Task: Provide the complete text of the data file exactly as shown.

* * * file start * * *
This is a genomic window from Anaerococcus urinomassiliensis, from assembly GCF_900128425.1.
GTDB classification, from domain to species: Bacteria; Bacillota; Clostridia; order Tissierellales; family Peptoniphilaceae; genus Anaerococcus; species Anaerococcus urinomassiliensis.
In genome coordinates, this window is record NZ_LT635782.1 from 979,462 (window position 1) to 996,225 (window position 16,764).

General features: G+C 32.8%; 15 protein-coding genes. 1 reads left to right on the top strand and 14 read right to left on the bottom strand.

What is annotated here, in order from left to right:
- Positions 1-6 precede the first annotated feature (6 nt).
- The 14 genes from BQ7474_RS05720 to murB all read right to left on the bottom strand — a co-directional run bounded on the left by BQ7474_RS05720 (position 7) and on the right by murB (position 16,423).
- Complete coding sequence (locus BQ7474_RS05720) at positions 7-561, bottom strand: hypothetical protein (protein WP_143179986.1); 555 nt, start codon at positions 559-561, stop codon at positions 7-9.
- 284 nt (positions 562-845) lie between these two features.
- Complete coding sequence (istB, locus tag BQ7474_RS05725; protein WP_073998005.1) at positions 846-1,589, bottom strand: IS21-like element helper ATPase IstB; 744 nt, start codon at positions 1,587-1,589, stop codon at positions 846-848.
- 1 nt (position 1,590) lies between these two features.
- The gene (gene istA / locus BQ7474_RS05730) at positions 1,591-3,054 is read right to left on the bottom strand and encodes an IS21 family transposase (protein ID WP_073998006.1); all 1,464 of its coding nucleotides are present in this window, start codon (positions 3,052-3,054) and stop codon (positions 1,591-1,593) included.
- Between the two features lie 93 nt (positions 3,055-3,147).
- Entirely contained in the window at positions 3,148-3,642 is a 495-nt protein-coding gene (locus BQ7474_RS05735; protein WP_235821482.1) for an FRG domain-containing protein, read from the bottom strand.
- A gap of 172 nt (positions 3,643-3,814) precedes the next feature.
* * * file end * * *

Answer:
This is a genomic window from Anaerococcus urinomassiliensis, from assembly GCF_900128425.1.
GTDB classification, from domain to species: Bacteria; Bacillota; Clostridia; order Tissierellales; family Peptoniphilaceae; genus Anaerococcus; species Anaerococcus urinomassiliensis.
In genome coordinates, this window is record NZ_LT635782.1 from 979,462 (window position 1) to 996,225 (window position 16,764).

General features: G+C 32.8%; 15 protein-coding genes. 1 reads left to right on the top strand and 14 read right to left on the bottom strand.

What is annotated here, in order from left to right:
- Positions 1-6 precede the first annotated feature (6 nt).
- The 14 genes from BQ7474_RS05720 to murB all read right to left on the bottom strand — a co-directional run bounded on the left by BQ7474_RS05720 (position 7) and on the right by murB (position 16,423).
- Complete coding sequence (locus BQ7474_RS05720) at positions 7-561, bottom strand: hypothetical protein (protein WP_143179986.1); 555 nt, start codon at positions 559-561, stop codon at positions 7-9.
- 284 nt (positions 562-845) lie between these two features.
- Complete coding sequence (istB, locus tag BQ7474_RS05725; protein WP_073998005.1) at positions 846-1,589, bottom strand: IS21-like element helper ATPase IstB; 744 nt, start codon at positions 1,587-1,589, stop codon at positions 846-848.
- 1 nt (position 1,590) lies between these two features.
- The gene (gene istA / locus BQ7474_RS05730) at positions 1,591-3,054 is read right to left on the bottom strand and encodes an IS21 family transposase (protein ID WP_073998006.1); all 1,464 of its coding nucleotides are present in this window, start codon (positions 3,052-3,054) and stop codon (positions 1,591-1,593) included.
- Between the two features lie 93 nt (positions 3,055-3,147).
- Entirely contained in the window at positions 3,148-3,642 is a 495-nt protein-coding gene (locus BQ7474_RS05735; protein WP_235821482.1) for an FRG domain-containing protein, read from the bottom strand.
- A gap of 172 nt (positions 3,643-3,814) precedes the next feature.